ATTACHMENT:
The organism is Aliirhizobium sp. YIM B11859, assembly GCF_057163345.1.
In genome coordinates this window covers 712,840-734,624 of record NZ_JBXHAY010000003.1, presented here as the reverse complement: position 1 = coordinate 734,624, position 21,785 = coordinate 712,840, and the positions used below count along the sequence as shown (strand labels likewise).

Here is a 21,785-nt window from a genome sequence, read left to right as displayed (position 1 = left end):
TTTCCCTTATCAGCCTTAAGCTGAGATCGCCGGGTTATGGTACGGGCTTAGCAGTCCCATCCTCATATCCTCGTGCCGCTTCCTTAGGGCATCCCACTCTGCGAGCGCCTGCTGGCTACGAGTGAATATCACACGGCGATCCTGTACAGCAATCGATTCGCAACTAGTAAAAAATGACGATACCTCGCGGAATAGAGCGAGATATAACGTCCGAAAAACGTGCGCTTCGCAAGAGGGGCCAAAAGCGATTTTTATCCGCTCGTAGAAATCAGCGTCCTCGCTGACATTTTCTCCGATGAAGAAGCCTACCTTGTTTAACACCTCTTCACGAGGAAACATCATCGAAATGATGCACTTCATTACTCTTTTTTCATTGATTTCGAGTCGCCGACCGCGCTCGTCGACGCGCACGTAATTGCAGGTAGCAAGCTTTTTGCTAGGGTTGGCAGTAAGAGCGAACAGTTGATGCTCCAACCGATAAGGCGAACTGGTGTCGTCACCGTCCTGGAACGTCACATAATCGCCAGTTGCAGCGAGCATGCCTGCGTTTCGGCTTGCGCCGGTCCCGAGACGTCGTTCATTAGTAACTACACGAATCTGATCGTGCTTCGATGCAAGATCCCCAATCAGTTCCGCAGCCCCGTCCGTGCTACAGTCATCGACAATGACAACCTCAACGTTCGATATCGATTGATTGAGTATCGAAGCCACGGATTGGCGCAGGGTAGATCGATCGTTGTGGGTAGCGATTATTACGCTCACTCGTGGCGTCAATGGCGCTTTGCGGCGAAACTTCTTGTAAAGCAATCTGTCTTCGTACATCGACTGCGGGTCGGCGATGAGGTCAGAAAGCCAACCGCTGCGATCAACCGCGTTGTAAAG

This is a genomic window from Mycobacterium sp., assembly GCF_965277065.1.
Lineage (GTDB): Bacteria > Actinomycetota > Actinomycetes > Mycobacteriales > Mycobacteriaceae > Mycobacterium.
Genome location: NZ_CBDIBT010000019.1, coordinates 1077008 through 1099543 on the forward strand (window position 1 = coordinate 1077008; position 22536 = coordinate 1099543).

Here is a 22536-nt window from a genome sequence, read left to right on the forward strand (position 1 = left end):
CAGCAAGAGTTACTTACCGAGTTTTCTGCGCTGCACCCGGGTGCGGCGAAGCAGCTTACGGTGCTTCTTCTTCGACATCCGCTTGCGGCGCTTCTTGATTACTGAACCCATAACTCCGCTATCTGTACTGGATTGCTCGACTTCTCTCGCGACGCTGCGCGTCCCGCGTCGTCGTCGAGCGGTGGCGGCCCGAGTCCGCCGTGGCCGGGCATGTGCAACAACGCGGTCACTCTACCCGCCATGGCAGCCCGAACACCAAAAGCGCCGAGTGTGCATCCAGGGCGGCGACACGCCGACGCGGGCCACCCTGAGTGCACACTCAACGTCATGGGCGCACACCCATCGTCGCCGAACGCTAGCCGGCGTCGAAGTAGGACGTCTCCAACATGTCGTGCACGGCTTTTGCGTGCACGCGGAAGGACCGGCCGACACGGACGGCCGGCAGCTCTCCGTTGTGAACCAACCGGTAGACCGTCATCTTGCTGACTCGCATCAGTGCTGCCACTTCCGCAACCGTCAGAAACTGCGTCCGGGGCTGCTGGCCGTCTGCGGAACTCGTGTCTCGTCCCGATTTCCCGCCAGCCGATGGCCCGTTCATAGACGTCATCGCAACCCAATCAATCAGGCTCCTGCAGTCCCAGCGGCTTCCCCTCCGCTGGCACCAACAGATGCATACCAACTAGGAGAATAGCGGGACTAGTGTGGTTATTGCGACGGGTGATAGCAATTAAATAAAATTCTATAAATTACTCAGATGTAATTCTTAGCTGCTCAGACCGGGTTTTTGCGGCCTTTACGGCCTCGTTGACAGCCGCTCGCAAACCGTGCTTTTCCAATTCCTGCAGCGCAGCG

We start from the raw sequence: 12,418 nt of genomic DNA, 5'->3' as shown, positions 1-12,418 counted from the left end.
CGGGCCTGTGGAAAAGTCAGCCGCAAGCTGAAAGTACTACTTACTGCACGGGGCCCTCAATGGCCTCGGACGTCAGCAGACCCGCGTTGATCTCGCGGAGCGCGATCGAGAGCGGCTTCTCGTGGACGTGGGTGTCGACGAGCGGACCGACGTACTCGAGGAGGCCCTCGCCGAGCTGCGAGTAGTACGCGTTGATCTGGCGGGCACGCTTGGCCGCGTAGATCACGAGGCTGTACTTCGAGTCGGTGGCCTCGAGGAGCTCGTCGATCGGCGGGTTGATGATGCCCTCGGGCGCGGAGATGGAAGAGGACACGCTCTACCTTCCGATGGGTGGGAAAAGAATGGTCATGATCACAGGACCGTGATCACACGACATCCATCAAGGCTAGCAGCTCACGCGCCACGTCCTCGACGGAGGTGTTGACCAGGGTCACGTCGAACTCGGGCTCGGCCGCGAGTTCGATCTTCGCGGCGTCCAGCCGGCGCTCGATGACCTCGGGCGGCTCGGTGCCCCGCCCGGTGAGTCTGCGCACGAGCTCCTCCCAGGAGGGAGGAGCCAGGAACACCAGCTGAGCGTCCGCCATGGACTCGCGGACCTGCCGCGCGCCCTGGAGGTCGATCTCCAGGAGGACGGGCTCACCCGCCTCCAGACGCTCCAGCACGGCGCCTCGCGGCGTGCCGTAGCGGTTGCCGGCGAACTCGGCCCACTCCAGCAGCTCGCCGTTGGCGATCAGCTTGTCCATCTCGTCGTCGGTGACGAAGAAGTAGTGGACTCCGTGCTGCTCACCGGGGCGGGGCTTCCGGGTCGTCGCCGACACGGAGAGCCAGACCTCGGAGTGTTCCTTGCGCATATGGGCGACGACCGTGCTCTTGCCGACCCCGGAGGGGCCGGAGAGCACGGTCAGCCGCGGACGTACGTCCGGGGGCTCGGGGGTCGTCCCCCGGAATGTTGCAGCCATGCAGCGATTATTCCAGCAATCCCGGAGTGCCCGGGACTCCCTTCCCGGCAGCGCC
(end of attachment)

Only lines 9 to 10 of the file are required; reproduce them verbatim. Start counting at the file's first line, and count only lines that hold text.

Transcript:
CAGCAAGAGTTACTTACCGAGTTTTCTGCGCTGCACCCGGGTGCGGCGAAGCAGCTTACGGTGCTTCTTCTTCGACATCCGCTTGCGGCGCTTCTTGATTACTGAACCCATAACTCCGCTATCTGTACTGGATTGCTCGACTTCTCTCGCGACGCTGCGCGTCCCGCGTCGTCGTCGAGCGGTGGCGGCCCGAGTCCGCCGTGGCCGGGCATGTGCAACAACGCGGTCACTCTACCCGCCATGGCAGCCCGAACACCAAAAGCGCCGAGTGTGCATCCAGGGCGGCGACACGCCGACGCGGGCCACCCTGAGTGCACACTCAACGTCATGGGCGCACACCCATCGTCGCCGAACGCTAGCCGGCGTCGAAGTAGGACGTCTCCAACATGTCGTGCACGGCTTTTGCGTGCACGCGGAAGGACCGGCCGACACGGACGGCCGGCAGCTCTCCGTTGTGAACCAACCGGTAGACCGTCATCTTGCTGACTCGCATCAGTGCTGCCACTTCCGCAACCGTCAGAAACTGCGTCCGGGGCTGCTGGCCGTCTGCGGAACTCGTGTCTCGTCCCGATTTCCCGCCAGCCGATGGCCCGTTCATAGACGTCATCGCAACCCAATCAATCAGGCTCCTGCAGTCCCAGCGGCTTCCCCTCCGCTGGCACCAACAGATGCATACCAACTAGGAGAATAGCGGGACTAGTGTGGTTATTGCGACGGGTGATAGCAATTAAATAAAATTCTATAAATTACTCAGATGTAATTCTTAGCTGCTCAGACCGGGTTTTTGCGGCCTTTACGGCCTCGTTGACAGCCGCTCGCAAACCGTGCTTTTCCAATTCCTGCAGCGCAGCG

We start from the raw sequence: 12,418 nt of genomic DNA, 5'->3' as shown, positions 1-12,418 counted from the left end.